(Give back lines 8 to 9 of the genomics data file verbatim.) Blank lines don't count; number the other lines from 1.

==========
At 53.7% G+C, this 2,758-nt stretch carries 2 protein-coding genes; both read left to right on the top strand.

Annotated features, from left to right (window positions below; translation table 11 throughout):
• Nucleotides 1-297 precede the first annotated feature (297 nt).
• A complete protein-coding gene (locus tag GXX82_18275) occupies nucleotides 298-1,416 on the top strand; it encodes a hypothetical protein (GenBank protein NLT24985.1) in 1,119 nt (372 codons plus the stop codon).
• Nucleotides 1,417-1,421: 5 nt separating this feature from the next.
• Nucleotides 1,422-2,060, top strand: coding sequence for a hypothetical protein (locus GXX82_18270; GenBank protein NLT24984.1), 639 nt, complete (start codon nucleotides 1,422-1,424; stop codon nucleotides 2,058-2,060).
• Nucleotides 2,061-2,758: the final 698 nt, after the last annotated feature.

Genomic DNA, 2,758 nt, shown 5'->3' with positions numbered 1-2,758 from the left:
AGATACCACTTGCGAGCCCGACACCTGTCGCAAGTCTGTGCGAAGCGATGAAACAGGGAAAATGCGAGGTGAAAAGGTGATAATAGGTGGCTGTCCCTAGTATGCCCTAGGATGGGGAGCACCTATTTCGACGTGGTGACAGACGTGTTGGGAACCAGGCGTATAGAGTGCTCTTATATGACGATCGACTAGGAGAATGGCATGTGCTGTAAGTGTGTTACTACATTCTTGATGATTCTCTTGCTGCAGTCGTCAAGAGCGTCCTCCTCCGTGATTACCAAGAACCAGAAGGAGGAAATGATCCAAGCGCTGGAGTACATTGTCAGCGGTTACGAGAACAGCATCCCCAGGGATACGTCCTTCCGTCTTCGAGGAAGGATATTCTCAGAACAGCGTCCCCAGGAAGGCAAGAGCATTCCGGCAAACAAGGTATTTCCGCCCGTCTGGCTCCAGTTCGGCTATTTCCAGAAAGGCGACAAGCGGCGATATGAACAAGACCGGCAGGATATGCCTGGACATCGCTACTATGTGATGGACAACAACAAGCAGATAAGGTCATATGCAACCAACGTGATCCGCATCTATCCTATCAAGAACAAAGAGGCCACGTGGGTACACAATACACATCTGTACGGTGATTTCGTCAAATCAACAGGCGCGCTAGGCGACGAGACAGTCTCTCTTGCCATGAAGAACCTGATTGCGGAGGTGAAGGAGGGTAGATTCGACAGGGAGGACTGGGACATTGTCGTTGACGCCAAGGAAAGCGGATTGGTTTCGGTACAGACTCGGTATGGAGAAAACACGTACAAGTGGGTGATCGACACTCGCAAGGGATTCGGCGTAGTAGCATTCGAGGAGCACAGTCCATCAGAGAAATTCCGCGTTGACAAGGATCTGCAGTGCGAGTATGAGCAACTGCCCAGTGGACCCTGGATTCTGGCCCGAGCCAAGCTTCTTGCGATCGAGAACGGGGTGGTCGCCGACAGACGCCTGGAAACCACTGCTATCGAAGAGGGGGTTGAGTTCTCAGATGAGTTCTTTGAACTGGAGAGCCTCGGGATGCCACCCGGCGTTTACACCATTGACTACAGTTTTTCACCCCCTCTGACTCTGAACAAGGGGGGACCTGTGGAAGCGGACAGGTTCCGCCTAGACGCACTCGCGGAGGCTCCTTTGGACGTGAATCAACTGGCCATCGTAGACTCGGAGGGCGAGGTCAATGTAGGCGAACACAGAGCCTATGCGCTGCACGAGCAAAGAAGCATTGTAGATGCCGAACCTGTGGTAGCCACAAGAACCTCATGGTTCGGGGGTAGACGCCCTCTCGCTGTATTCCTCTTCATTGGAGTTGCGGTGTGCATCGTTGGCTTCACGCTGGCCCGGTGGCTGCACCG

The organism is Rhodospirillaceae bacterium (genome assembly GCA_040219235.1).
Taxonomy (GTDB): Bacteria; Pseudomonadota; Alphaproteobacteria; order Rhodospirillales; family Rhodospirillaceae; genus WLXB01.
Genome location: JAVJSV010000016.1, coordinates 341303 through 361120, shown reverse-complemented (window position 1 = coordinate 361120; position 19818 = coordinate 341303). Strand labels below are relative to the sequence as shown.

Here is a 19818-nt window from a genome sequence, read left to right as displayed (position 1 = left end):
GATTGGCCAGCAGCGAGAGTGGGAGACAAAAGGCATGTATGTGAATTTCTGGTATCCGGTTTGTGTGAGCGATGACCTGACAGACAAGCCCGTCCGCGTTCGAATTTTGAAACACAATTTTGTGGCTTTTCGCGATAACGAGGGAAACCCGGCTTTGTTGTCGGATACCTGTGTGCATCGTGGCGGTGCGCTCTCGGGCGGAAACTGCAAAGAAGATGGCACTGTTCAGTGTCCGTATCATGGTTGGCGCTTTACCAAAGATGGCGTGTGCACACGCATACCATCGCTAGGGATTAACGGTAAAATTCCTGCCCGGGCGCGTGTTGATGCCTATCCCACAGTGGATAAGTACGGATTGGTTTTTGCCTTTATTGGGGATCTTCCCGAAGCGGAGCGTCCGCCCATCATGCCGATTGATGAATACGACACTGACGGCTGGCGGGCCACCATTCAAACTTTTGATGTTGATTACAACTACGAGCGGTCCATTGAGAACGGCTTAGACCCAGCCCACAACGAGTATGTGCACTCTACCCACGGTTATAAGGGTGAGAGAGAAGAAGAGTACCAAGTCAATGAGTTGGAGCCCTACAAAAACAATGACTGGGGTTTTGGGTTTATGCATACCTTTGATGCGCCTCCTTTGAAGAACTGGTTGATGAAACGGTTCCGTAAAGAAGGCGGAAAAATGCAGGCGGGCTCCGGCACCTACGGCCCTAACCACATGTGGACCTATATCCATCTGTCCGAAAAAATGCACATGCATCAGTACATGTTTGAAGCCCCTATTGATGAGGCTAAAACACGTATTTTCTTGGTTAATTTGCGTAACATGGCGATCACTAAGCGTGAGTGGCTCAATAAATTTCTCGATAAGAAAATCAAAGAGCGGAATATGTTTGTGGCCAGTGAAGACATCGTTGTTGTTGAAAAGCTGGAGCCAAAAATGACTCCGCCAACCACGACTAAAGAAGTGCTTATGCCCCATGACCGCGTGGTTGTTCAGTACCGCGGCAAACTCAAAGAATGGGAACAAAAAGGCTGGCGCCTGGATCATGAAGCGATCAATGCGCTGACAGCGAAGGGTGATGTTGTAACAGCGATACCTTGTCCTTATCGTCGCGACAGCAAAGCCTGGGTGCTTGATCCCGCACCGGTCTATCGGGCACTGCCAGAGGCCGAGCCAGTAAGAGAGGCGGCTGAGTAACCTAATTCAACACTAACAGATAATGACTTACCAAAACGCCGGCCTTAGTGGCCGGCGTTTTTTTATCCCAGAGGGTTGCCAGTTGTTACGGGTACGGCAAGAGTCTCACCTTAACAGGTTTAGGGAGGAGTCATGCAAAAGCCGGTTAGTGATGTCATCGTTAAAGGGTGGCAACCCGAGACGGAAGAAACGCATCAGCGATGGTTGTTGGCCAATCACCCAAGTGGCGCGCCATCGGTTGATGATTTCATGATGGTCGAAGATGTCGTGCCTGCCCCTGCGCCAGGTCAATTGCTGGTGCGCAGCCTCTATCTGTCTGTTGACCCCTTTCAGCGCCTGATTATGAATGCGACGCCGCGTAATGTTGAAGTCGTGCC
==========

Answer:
Genomic DNA, 2,758 nt, shown 5'->3' with positions numbered 1-2,758 from the left:
AGATACCACTTGCGAGCCCGACACCTGTCGCAAGTCTGTGCGAAGCGATGAAACAGGGAAAATGCGAGGTGAAAAGGTGATAATAGGTGGCTGTCCCTAGTATGCCCTAGGATGGGGAGCACCTATTTCGACGTGGTGACAGACGTGTTGGGAACCAGGCGTATAGAGTGCTCTTATATGACGATCGACTAGGAGAATGGCATGTGCTGTAAGTGTGTTACTACATTCTTGATGATTCTCTTGCTGCAGTCGTCAAGAGCGTCCTCCTCCGTGATTACCAAGAACCAGAAGGAGGAAATGATCCAAGCGCTGGAGTACATTGTCAGCGGTTACGAGAACAGCATCCCCAGGGATACGTCCTTCCGTCTTCGAGGAAGGATATTCTCAGAACAGCGTCCCCAGGAAGGCAAGAGCATTCCGGCAAACAAGGTATTTCCGCCCGTCTGGCTCCAGTTCGGCTATTTCCAGAAAGGCGACAAGCGGCGATATGAACAAGACCGGCAGGATATGCCTGGACATCGCTACTATGTGATGGACAACAACAAGCAGATAAGGTCATATGCAACCAACGTGATCCGCATCTATCCTATCAAGAACAAAGAGGCCACGTGGGTACACAATACACATCTGTACGGTGATTTCGTCAAATCAACAGGCGCGCTAGGCGACGAGACAGTCTCTCTTGCCATGAAGAACCTGATTGCGGAGGTGAAGGAGGGTAGATTCGACAGGGAGGACTGGGACATTGTCGTTGACGCCAAGGAAAGCGGATTGGTTTCGGTACAGACTCGGTATGGAGAAAACACGTACAAGTGGGTGATCGACACTCGCAAGGGATTCGGCGTAGTAGCATTCGAGGAGCACAGTCCATCAGAGAAATTCCGCGTTGACAAGGATCTGCAGTGCGAGTATGAGCAACTGCCCAGTGGACCCTGGATTCTGGCCCGAGCCAAGCTTCTTGCGATCGAGAACGGGGTGGTCGCCGACAGACGCCTGGAAACCACTGCTATCGAAGAGGGGGTTGAGTTCTCAGATGAGTTCTTTGAACTGGAGAGCCTCGGGATGCCACCCGGCGTTTACACCATTGACTACAGTTTTTCACCCCCTCTGACTCTGAACAAGGGGGGACCTGTGGAAGCGGACAGGTTCCGCCTAGACGCACTCGCGGAGGCTCCTTTGGACGTGAATCAACTGGCCATCGTAGACTCGGAGGGCGAGGTCAATGTAGGCGAACACAGAGCCTATGCGCTGCACGAGCAAAGAAGCATTGTAGATGCCGAACCTGTGGTAGCCACAAGAACCTCATGGTTCGGGGGTAGACGCCCTCTCGCTGTATTCCTCTTCATTGGAGTTGCGGTGTGCATCGTTGGCTTCACGCTGGCCCGGTGGCTGCACCG